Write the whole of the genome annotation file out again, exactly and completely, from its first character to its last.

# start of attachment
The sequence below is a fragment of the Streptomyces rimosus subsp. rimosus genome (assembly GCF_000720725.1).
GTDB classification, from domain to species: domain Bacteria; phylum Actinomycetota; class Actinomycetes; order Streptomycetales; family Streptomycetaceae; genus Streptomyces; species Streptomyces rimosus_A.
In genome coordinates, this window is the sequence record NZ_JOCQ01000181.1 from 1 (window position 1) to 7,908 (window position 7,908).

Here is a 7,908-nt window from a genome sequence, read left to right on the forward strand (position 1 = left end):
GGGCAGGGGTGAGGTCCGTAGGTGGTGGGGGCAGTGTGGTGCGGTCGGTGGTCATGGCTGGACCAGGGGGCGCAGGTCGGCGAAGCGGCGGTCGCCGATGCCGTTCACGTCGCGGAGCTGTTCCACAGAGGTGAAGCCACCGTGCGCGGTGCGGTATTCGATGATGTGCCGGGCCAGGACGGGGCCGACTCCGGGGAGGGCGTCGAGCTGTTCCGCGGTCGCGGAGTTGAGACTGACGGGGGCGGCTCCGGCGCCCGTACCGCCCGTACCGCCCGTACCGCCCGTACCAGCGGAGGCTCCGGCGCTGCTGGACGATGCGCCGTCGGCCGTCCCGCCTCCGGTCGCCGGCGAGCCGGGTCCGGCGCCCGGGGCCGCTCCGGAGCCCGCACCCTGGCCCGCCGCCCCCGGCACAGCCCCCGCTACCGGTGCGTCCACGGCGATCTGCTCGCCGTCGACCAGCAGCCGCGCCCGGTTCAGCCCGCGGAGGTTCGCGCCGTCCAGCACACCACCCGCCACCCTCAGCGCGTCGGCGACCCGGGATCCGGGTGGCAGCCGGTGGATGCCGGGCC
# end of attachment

The sequence below is a fragment of the Streptomyces rimosus subsp. rimosus genome (assembly GCF_000720725.1).
GTDB classification, from domain to species: domain Bacteria; phylum Actinomycetota; class Actinomycetes; order Streptomycetales; family Streptomycetaceae; genus Streptomyces; species Streptomyces rimosus_A.
In genome coordinates, this window is the sequence record NZ_JOCQ01000181.1 from 1 (window position 1) to 7,908 (window position 7,908).

Here is a 7,908-nt window from a genome sequence, read left to right on the forward strand (position 1 = left end):
GGGCAGGGGTGAGGTCCGTAGGTGGTGGGGGCAGTGTGGTGCGGTCGGTGGTCATGGCTGGACCAGGGGGCGCAGGTCGGCGAAGCGGCGGTCGCCGATGCCGTTCACGTCGCGGAGCTGTTCCACAGAGGTGAAGCCACCGTGCGCGGTGCGGTATTCGATGATGTGCCGGGCCAGGACGGGGCCGACTCCGGGGAGGGCGTCGAGCTGTTCCGCGGTCGCGGAGTTGAGACTGACGGGGGCGGCTCCGGCGCCCGTACCGCCCGTACCGCCCGTACCGCCCGTACCAGCGGAGGCTCCGGCGCTGCTGGACGATGCGCCGTCGGCCGTCCCGCCTCCGGTCGCCGGCGAGCCGGGTCCGGCGCCCGGGGCCGCTCCGGAGCCCGCACCCTGGCCCGCCGCCCCCGGCACAGCCCCCGCTACCGGTGCGTCCACGGCGATCTGCTCGCCGTCGACCAGCAGCCGCGCCCGGTTCAGCCCGCGGAGGTTCGCGCCGTCCAGCACACCACCCGCCACCCTCAGCGCGTCGGCGACCCGGGATCCGGGTGGCAGCCGGTGGATGCCGGGCC